Linking Psoriasis and Cardiometabolic Disease

Dermatology Times, Dermatology Times, April 2022 (Vol. 43. No. 4), Volume 43, Issue 4
Pages: 38

A recent study examined the role of inflammation and psoriasis in cardiometabolic diseases, focusing on metabolic syndrome and its components.

A review in the journal Psoriasis: Targets and Therapy emphasizes psoriasis as a model for the cardiovascular consequences of chronic inflammation.1

“Inflammation plays a critical role from initiation to progression to rupture of atherosclerotic plaques,” wrote the authors from the National Heart, Lung, and Blood Institute (NHLBI), National Institutes of Health (NIH), in Bethesda, Maryland. “The progression and stability of these plaques depends on the balance between pro- and anti-inflammatory forces.”

Inflammation is also linked to risk factors for atherosclerosis; for example, hyperlipidemia, hypertension, and obesity promote inflammation and are more prominent with chronic inflammation.

Likewise, psoriasis leads to systemic and vascular inflammation, as well as a higher risk of cardiometabolic diseases than in the general population, with the greatest difference in risk among younger psoriasis patients with severe disease.2

Furthermore, psoriasis in general, but especially severe psoriasis, is linked to a higher risk of major adverse cardiovascular events.

Psoriasis patients have a complex interplay with the metabolic syndrome, which is a group of risk factors that is strongly connected to future risk of cardiovascular events.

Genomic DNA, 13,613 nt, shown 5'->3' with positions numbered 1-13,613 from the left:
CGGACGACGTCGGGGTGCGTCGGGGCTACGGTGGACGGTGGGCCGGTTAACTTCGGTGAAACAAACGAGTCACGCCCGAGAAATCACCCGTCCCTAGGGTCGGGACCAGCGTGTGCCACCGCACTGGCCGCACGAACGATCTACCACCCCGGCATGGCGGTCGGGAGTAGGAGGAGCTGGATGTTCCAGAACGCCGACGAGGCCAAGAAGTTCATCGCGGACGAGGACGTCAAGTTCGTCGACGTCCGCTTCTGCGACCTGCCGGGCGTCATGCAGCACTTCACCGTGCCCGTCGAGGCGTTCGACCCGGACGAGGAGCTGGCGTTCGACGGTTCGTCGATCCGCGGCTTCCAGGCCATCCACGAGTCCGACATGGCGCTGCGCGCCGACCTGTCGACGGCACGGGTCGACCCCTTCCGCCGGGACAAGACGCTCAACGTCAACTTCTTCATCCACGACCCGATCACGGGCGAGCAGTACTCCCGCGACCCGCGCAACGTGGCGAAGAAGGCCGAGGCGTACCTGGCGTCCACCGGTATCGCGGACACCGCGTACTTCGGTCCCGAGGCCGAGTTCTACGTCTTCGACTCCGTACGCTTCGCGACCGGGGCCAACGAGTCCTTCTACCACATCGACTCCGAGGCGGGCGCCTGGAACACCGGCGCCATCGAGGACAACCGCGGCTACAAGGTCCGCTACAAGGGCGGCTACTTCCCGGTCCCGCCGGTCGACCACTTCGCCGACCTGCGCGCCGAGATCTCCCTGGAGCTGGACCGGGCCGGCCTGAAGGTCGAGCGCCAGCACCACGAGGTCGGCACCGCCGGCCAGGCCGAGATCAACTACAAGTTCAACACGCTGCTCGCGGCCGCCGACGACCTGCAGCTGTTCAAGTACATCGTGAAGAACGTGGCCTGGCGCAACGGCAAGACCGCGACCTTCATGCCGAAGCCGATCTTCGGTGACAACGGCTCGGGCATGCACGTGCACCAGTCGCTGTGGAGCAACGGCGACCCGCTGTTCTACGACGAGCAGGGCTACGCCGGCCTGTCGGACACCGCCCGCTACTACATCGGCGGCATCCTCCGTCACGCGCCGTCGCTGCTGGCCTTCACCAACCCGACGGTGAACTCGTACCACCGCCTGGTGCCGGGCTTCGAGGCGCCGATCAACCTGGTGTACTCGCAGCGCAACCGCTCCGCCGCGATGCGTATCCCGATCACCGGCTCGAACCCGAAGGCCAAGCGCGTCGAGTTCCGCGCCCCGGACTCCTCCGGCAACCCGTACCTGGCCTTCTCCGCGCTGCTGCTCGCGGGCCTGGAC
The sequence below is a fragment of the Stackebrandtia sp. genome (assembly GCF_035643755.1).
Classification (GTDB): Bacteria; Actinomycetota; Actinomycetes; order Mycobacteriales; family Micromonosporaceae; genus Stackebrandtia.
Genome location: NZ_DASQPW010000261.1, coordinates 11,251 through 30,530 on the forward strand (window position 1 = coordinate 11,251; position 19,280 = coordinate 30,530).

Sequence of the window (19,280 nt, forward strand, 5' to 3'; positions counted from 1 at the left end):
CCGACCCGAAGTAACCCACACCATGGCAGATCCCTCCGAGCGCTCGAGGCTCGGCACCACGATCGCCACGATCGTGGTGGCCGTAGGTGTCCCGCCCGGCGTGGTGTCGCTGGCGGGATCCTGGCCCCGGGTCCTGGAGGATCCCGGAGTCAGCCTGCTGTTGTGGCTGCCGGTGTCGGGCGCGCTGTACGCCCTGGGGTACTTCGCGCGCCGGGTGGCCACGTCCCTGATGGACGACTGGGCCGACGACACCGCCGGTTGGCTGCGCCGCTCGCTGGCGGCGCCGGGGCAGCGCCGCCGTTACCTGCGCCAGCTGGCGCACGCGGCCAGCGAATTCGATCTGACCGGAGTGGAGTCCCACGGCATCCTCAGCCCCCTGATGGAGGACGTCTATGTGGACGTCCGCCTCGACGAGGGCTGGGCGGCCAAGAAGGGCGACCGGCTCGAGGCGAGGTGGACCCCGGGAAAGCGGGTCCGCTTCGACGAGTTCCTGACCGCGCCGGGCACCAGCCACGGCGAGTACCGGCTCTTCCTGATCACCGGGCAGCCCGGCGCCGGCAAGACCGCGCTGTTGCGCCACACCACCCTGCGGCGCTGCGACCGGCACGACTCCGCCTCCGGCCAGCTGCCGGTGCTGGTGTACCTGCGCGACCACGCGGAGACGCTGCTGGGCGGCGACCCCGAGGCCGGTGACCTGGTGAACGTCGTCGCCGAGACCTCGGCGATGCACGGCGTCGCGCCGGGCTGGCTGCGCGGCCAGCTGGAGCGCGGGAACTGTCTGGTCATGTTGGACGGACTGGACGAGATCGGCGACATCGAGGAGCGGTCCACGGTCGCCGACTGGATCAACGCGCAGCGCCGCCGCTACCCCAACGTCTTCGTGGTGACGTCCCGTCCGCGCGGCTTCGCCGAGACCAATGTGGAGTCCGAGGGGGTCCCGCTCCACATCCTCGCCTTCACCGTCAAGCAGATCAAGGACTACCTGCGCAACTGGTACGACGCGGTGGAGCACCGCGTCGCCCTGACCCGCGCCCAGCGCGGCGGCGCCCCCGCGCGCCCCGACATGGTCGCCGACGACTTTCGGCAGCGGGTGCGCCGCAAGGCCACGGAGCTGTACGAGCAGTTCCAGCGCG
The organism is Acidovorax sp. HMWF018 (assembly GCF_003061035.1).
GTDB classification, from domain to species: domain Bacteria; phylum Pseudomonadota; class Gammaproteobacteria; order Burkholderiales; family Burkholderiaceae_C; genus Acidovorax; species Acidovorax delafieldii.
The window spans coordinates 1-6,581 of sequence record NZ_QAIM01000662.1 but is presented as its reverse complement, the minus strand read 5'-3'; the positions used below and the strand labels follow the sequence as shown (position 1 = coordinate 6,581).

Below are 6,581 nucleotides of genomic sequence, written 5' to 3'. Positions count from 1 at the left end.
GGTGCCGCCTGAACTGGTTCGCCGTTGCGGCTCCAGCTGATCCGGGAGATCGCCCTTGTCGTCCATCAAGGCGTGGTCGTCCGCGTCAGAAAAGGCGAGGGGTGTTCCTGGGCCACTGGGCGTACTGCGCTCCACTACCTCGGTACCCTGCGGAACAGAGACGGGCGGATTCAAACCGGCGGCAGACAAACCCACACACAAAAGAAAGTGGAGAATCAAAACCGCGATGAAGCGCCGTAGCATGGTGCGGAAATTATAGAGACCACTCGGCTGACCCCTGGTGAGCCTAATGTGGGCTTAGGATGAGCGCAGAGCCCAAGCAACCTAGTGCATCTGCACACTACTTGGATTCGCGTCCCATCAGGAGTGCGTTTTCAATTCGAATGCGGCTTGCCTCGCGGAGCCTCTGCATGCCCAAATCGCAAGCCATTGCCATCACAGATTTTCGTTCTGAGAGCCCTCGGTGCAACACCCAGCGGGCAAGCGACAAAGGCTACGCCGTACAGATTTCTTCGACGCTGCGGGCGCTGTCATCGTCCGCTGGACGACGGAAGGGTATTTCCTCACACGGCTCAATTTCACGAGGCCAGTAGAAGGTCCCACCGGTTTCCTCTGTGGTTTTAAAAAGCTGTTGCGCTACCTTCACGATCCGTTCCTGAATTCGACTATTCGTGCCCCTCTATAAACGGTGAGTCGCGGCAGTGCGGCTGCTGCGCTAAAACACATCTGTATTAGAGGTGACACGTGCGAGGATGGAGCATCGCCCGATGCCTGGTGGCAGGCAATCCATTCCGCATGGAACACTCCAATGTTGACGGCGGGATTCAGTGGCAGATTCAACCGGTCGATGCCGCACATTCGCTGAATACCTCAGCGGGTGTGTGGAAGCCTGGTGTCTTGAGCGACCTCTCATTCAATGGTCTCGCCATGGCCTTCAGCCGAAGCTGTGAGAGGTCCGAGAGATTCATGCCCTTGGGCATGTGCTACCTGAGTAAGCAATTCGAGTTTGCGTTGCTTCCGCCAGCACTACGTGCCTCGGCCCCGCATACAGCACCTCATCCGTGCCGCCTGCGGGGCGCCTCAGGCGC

Both psoriasis and the metabolic syndrome have a higher coronary subclinical atherosclerosis burden that increases in a stepwise manner with each additional criterion met.3

The relationship between psoriasis and obesity is complicated, with some research indicating obesity as the risk factor for psoriasis, while other research suggesting that obesity is the cause of the disease. Regardless, psoriasis and obesity share common inflammatory pathways.

The psychosocial impact of living with psoriasis, including depression, anxiety, and stress, can contribute to body fat distributions that have an unfavorable cardiometabolic profile. Joint involvement may also curtail access to regular physical activity.

The metabolic syndrome component related to central adiposity may be the initiating factor for cardiometabolic disease. Abdominal visceral adipose tissue, for instance, has been associated with systemic inflammation in psoriasis and may play a crucial role in insulin resistance, hyperlipidemia, and hypertension.

A strong association also exists between the metabolic syndrome and abdominal visceral adipose tissue volume in psoriasis.4

Because inflammation alters lipid structure and function, it can lead to increased production and decreased clearance of triglycerides, plus alter the content and function of high-density lipoprotein cholesterol (HDL).

Patients with psoriasis have higher triglycerides and lower serum HDL levels compared to the general population. HDL cholesterol efflux capacity is also impaired in psoriasis and negatively correlates with the psoriasis area and severity index (PASI) score.5

Similarly, because chronic inflammation hinders insulin signaling and promotes insulin resistance, psoriasis patients have a higher prevalence of type 2 diabetes and elevated blood glucose and insulin compared to controls.

Inflammation also plays a major role in hypertension, with psoriasis and hypertension sharing important common inflammatory pathways. In addition, while some studies have shown a higher prevalence and risk of hypertension in patients with psoriasis, there is evidence that hypertension may be a risk factor for psoriasis too.